Image: Christy Chow, Come Run In Me (from the Laborland series)
CURRENCY is a major exhibition of local, national and international artists who, through a range of media, reflect on our relationship with money and materialism. CURRENCY invites audiences to re-examine various elements of contemporary economic systems as social constructs, as mythologies, and as complex frameworks that often determine how societies value money, time, art and progress. It asks viewers to consider not only the perceptions of how the circulation of currency impacts the economy but how money impacts creativity. What is the value of art in a society powered by commodification? CURRENCY sheds light on the impacts of capitalism as well as the value of art as a means of raising awareness and dialogue in response to current economic systems. Artistic responses to financial crises contribute to our understanding of pronounced inequalities and dysfunctions during times of crisis. Through the eyes of contemporary artists, this exhibition explores issues around money and value in our current society. It provides a place for reflection on society’s priorities and how we live our lives, at a time when art is so highly valued but artists often do not benefit financially and are increasingly left out of key discussions regarding economic prosperity. Myths about money and value from various cultural and historical perspectives help frame the exhibition and promote dialogue around topics of pricelessness/worthlessness, quantity/quality and sacred/profane.
Featured artists include: Mel Chin, Christy Chow, Hernan Gomez Chavez, Jennifer Dalton, Nina Elder, Theaster Gates, Scott Greene, Erika Harrsch, Yoshiko Shimano, Federico Solmi, Evan Desmond Yee and Debtfair artist collaborative, among others. Some of these artists work with actual currencies, transforming them into art objects, thereby changing and challenging the meaning and worth that society places on legal tender. Money is a means of exchange, but when culture and art are involved, the exchange value of creativity is complex and often contested. By examining the worth and value of culture versus currency, artists engage with the themes of what is considered worthless and what is considered priceless. Culture, spirituality, creativity, quality of life and health seem to be valued less than economic opportunity, yet are some of the most precious aspects of life. A catalog with essays by the curators and a series of public programs will accompany the exhibition. Artists and curators will engage Albuquerque residents, visitors and schools in talks, workshops, panel discussions and other programs, creating a public discussion about the relationship between economics, the arts, and creativity.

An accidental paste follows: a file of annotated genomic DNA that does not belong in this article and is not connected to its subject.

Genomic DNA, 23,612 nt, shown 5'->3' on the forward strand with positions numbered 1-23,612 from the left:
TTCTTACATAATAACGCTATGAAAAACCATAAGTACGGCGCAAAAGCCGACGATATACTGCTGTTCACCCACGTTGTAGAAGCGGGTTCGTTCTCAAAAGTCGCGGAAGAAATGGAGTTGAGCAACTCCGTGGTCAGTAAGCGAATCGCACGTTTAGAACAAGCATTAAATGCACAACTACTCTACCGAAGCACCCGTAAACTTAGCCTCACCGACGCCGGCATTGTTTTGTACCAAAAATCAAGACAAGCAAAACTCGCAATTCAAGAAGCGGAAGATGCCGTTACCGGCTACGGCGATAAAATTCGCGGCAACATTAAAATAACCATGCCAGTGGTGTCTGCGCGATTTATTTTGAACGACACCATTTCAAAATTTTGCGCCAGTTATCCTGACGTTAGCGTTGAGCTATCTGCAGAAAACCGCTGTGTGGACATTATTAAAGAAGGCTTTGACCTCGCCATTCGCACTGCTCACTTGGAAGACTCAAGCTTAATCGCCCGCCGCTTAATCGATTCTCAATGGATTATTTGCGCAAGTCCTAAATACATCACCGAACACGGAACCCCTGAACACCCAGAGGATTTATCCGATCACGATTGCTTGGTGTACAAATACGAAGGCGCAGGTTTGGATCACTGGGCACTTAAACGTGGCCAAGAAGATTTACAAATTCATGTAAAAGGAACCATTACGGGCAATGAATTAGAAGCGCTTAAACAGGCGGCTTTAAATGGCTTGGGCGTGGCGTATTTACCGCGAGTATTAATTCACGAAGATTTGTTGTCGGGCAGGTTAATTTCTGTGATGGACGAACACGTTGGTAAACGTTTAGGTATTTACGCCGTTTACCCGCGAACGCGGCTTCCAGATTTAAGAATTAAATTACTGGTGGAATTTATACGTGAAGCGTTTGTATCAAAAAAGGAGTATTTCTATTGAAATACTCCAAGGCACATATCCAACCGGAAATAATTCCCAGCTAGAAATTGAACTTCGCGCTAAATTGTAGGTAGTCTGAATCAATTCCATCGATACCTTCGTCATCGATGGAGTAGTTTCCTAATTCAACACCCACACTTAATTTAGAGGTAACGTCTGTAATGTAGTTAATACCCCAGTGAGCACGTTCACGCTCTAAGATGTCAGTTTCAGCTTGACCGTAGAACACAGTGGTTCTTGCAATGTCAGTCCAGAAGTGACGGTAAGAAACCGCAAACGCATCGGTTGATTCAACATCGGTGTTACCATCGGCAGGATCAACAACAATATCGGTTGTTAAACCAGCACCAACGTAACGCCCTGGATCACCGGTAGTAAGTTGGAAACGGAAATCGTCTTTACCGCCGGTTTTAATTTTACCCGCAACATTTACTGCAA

ABOUT THE CURATORS
Dr. Josie Lopez, Curator a 516 ARTS, was born and raised in Albuquerque. She received her B.A. in History and M.A. in Teaching from Brown University. She completed an M.A. in Art History at the University of New Mexico and her Ph.D. from the University of California, Berkeley. Her research interests include examining art as a discursive agent in the political arena, modern and contemporary Latin American art, 19th century France and Mexico, and the history of New Mexican art with a focus on printmaking. Lopez recently wrote the book The Carved Line: Block Printmaking in New Mexico and curated the accompanying exhibition at the Albuquerque Museum. Lopez has been the Jacob K. Javits Fellow and an Eleanor Tufts Fellows. She has taught courses on modern Mexico and the prints of Francisco Goya at SMU, and courses on the history of printmaking and European art at the University of New Mexico.
Dr. Manuel Montoya is an Associate Professor of Global Structures and International Management at the University of New Mexico’s Anderson School of Management. He was born and raised in Mora, New Mexico, and received his B.A. in English Literature and Economics from the University of New Mexico. He has Master’s degrees from Oxford University and NYU as a Truman Scholar and Rhodes Scholar. He received his Ph.D. at Emory University in Foreign Relations and Comparative Literature as a George Woodruff Scholar and a UNM Center for Regional Studies Fellow. His research interests mainly focus on a concept he refers to as “global legibility,” the process whereby humans conceptualize the planet and make it a meaningful part of their realities. This work incorporates ideas drawn from studies in Global Political Economy, Emerging Markets, Creative Economy, and Critical Management Studies.